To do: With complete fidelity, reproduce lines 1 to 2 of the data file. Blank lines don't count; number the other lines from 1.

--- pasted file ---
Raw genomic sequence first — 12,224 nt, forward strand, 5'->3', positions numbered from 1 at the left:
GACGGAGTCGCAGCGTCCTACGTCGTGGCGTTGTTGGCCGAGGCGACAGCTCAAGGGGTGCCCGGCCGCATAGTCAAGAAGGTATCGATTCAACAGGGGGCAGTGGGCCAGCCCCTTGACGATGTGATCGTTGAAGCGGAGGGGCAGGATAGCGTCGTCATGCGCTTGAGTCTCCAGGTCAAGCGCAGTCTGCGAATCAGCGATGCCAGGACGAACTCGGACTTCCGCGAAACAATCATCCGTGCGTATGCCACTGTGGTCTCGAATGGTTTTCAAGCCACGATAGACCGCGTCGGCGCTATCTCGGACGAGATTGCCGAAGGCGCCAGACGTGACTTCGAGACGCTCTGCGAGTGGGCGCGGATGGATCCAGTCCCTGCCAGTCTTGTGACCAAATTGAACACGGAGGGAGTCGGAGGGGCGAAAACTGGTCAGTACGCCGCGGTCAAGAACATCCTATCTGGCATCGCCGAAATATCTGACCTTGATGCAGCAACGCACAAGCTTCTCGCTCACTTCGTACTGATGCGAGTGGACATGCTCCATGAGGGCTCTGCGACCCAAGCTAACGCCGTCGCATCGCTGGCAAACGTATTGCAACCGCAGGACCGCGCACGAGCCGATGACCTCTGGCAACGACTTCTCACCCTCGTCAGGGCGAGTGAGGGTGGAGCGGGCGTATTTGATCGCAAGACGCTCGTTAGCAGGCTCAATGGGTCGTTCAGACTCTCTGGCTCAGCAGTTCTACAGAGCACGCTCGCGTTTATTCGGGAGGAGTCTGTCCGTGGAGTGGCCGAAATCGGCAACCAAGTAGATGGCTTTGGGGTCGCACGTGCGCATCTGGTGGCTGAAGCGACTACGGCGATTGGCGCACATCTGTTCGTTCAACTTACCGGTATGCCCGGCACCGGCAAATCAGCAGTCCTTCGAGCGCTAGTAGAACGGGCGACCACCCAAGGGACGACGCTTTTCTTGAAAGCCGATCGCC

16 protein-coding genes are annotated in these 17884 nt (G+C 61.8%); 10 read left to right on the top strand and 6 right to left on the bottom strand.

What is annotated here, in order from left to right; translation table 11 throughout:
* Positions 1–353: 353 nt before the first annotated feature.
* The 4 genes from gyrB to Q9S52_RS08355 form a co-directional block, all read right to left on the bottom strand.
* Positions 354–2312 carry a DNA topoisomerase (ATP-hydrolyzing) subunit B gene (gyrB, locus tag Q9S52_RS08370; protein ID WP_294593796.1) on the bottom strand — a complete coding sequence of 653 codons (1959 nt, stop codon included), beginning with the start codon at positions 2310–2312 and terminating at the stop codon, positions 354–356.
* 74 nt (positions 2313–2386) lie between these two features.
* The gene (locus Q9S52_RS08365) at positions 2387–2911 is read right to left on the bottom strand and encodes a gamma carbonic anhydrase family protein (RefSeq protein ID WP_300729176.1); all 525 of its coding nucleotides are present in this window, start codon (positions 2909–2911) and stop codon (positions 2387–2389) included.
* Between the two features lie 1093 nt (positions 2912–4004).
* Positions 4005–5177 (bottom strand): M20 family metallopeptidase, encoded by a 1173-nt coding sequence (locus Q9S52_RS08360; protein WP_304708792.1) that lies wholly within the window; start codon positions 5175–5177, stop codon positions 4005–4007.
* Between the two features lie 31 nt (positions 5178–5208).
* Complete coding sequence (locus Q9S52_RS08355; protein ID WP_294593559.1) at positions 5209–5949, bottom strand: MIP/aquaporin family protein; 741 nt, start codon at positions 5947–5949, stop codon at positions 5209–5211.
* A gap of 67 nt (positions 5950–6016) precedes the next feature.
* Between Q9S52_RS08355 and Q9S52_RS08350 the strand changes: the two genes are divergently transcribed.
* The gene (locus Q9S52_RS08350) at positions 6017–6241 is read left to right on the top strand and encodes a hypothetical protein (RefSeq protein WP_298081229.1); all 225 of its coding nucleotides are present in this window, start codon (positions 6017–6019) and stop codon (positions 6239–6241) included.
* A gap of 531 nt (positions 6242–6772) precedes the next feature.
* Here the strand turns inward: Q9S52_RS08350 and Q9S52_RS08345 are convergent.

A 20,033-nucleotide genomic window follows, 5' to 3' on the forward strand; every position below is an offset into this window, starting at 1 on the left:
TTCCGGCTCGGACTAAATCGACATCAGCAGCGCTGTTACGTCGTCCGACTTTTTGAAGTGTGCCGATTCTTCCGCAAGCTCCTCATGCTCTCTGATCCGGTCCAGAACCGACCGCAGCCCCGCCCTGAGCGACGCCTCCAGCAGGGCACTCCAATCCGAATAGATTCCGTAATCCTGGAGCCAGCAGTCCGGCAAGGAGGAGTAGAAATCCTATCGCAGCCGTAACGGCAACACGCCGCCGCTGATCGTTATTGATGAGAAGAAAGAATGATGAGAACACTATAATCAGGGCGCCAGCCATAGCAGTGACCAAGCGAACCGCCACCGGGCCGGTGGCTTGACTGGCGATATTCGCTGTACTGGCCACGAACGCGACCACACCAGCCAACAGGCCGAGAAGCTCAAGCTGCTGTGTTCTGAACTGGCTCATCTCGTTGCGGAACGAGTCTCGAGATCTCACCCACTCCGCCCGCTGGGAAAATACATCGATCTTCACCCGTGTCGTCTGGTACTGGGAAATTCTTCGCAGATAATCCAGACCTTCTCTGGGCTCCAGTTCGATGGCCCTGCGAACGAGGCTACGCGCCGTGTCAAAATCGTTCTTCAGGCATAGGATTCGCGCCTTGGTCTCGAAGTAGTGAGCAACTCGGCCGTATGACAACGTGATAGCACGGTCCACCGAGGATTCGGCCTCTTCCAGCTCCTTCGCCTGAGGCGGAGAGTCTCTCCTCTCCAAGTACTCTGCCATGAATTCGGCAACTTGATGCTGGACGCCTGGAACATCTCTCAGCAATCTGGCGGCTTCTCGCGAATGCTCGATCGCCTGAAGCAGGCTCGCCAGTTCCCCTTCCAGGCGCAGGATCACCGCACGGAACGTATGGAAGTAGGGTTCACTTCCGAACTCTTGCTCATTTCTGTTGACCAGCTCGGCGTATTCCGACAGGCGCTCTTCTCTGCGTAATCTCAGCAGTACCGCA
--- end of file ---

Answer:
Raw genomic sequence first — 12,224 nt, forward strand, 5'->3', positions numbered from 1 at the left:
GACGGAGTCGCAGCGTCCTACGTCGTGGCGTTGTTGGCCGAGGCGACAGCTCAAGGGGTGCCCGGCCGCATAGTCAAGAAGGTATCGATTCAACAGGGGGCAGTGGGCCAGCCCCTTGACGATGTGATCGTTGAAGCGGAGGGGCAGGATAGCGTCGTCATGCGCTTGAGTCTCCAGGTCAAGCGCAGTCTGCGAATCAGCGATGCCAGGACGAACTCGGACTTCCGCGAAACAATCATCCGTGCGTATGCCACTGTGGTCTCGAATGGTTTTCAAGCCACGATAGACCGCGTCGGCGCTATCTCGGACGAGATTGCCGAAGGCGCCAGACGTGACTTCGAGACGCTCTGCGAGTGGGCGCGGATGGATCCAGTCCCTGCCAGTCTTGTGACCAAATTGAACACGGAGGGAGTCGGAGGGGCGAAAACTGGTCAGTACGCCGCGGTCAAGAACATCCTATCTGGCATCGCCGAAATATCTGACCTTGATGCAGCAACGCACAAGCTTCTCGCTCACTTCGTACTGATGCGAGTGGACATGCTCCATGAGGGCTCTGCGACCCAAGCTAACGCCGTCGCATCGCTGGCAAACGTATTGCAACCGCAGGACCGCGCACGAGCCGATGACCTCTGGCAACGACTTCTCACCCTCGTCAGGGCGAGTGAGGGTGGAGCGGGCGTATTTGATCGCAAGACGCTCGTTAGCAGGCTCAATGGGTCGTTCAGACTCTCTGGCTCAGCAGTTCTACAGAGCACGCTCGCGTTTATTCGGGAGGAGTCTGTCCGTGGAGTGGCCGAAATCGGCAACCAAGTAGATGGCTTTGGGGTCGCACGTGCGCATCTGGTGGCTGAAGCGACTACGGCGATTGGCGCACATCTGTTCGTTCAACTTACCGGTATGCCCGGCACCGGCAAATCAGCAGTCCTTCGAGCGCTAGTAGAACGGGCGACCACCCAAGGGACGACGCTTTTCTTGAAAGCCGATCGCC